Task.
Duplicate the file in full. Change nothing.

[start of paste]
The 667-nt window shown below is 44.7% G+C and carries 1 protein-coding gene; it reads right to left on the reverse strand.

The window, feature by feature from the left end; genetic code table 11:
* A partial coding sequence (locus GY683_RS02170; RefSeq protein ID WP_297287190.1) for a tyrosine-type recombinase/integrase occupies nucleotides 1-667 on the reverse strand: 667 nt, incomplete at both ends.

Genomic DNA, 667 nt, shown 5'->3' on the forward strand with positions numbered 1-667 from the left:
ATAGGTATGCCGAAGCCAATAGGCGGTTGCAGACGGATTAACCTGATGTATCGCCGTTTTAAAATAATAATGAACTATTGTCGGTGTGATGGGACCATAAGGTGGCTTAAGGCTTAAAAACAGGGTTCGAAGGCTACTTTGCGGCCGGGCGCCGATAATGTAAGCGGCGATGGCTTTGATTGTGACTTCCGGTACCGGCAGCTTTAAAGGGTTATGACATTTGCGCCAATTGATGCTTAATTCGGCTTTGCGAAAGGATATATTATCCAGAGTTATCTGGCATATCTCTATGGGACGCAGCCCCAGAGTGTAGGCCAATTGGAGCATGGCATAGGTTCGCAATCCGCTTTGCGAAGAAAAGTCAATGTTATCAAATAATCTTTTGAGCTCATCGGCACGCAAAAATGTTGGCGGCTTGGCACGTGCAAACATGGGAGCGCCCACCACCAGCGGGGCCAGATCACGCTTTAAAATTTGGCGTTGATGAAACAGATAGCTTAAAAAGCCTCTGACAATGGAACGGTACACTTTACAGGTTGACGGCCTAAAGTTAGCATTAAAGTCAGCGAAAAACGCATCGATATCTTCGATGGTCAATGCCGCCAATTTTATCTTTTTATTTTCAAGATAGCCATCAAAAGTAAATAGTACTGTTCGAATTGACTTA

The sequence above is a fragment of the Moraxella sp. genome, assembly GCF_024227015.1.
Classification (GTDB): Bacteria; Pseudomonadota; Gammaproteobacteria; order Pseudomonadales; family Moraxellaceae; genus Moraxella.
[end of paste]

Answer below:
The 667-nt window shown below is 44.7% G+C and carries 1 protein-coding gene; it reads right to left on the reverse strand.

The window, feature by feature from the left end; genetic code table 11:
* A partial coding sequence (locus GY683_RS02170; RefSeq protein ID WP_297287190.1) for a tyrosine-type recombinase/integrase occupies nucleotides 1-667 on the reverse strand: 667 nt, incomplete at both ends.

Genomic DNA, 667 nt, shown 5'->3' on the forward strand with positions numbered 1-667 from the left:
ATAGGTATGCCGAAGCCAATAGGCGGTTGCAGACGGATTAACCTGATGTATCGCCGTTTTAAAATAATAATGAACTATTGTCGGTGTGATGGGACCATAAGGTGGCTTAAGGCTTAAAAACAGGGTTCGAAGGCTACTTTGCGGCCGGGCGCCGATAATGTAAGCGGCGATGGCTTTGATTGTGACTTCCGGTACCGGCAGCTTTAAAGGGTTATGACATTTGCGCCAATTGATGCTTAATTCGGCTTTGCGAAAGGATATATTATCCAGAGTTATCTGGCATATCTCTATGGGACGCAGCCCCAGAGTGTAGGCCAATTGGAGCATGGCATAGGTTCGCAATCCGCTTTGCGAAGAAAAGTCAATGTTATCAAATAATCTTTTGAGCTCATCGGCACGCAAAAATGTTGGCGGCTTGGCACGTGCAAACATGGGAGCGCCCACCACCAGCGGGGCCAGATCACGCTTTAAAATTTGGCGTTGATGAAACAGATAGCTTAAAAAGCCTCTGACAATGGAACGGTACACTTTACAGGTTGACGGCCTAAAGTTAGCATTAAAGTCAGCGAAAAACGCATCGATATCTTCGATGGTCAATGCCGCCAATTTTATCTTTTTATTTTCAAGATAGCCATCAAAAGTAAATAGTACTGTTCGAATTGACTTA

The sequence above is a fragment of the Moraxella sp. genome, assembly GCF_024227015.1.
Classification (GTDB): Bacteria; Pseudomonadota; Gammaproteobacteria; order Pseudomonadales; family Moraxellaceae; genus Moraxella.